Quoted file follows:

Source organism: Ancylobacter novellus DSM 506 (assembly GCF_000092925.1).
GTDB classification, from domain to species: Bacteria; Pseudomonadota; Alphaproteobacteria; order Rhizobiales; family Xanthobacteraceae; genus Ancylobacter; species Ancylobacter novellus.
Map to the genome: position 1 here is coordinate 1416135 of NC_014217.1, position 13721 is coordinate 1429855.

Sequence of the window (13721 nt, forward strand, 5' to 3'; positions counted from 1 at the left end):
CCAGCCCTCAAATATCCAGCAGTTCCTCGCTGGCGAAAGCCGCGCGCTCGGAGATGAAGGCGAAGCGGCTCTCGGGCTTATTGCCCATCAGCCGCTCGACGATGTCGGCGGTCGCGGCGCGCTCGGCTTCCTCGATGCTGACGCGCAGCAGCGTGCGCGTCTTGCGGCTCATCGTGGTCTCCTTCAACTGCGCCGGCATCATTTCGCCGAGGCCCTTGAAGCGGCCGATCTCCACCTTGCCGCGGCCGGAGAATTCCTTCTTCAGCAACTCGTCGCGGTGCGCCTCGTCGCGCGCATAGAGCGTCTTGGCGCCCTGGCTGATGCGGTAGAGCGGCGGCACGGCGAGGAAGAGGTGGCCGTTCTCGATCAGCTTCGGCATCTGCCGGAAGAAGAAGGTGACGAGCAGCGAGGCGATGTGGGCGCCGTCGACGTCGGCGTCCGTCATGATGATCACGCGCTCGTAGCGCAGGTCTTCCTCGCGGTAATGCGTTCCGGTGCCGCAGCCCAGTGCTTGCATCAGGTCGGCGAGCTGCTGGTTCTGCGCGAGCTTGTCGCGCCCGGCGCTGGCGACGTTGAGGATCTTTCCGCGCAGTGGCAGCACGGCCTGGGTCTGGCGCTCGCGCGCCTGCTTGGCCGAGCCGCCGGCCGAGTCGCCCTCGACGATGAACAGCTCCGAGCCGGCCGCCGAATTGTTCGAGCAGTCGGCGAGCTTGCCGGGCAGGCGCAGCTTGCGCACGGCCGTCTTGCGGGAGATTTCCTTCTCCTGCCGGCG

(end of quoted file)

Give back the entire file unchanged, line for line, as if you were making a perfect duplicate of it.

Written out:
Source organism: Ancylobacter novellus DSM 506 (assembly GCF_000092925.1).
GTDB classification, from domain to species: Bacteria; Pseudomonadota; Alphaproteobacteria; order Rhizobiales; family Xanthobacteraceae; genus Ancylobacter; species Ancylobacter novellus.
Map to the genome: position 1 here is coordinate 1416135 of NC_014217.1, position 13721 is coordinate 1429855.

Sequence of the window (13721 nt, forward strand, 5' to 3'; positions counted from 1 at the left end):
CCAGCCCTCAAATATCCAGCAGTTCCTCGCTGGCGAAAGCCGCGCGCTCGGAGATGAAGGCGAAGCGGCTCTCGGGCTTATTGCCCATCAGCCGCTCGACGATGTCGGCGGTCGCGGCGCGCTCGGCTTCCTCGATGCTGACGCGCAGCAGCGTGCGCGTCTTGCGGCTCATCGTGGTCTCCTTCAACTGCGCCGGCATCATTTCGCCGAGGCCCTTGAAGCGGCCGATCTCCACCTTGCCGCGGCCGGAGAATTCCTTCTTCAGCAACTCGTCGCGGTGCGCCTCGTCGCGCGCATAGAGCGTCTTGGCGCCCTGGCTGATGCGGTAGAGCGGCGGCACGGCGAGGAAGAGGTGGCCGTTCTCGATCAGCTTCGGCATCTGCCGGAAGAAGAAGGTGACGAGCAGCGAGGCGATGTGGGCGCCGTCGACGTCGGCGTCCGTCATGATGATCACGCGCTCGTAGCGCAGGTCTTCCTCGCGGTAATGCGTTCCGGTGCCGCAGCCCAGTGCTTGCATCAGGTCGGCGAGCTGCTGGTTCTGCGCGAGCTTGTCGCGCCCGGCGCTGGCGACGTTGAGGATCTTTCCGCGCAGTGGCAGCACGGCCTGGGTCTGGCGCTCGCGCGCCTGCTTGGCCGAGCCGCCGGCCGAGTCGCCCTCGACGATGAACAGCTCCGAGCCGGCCGCCGAATTGTTCGAGCAGTCGGCGAGCTTGCCGGGCAGGCGCAGCTTGCGCACGGCCGTCTTGCGGGAGATTTCCTTCTCCTGCCGGCG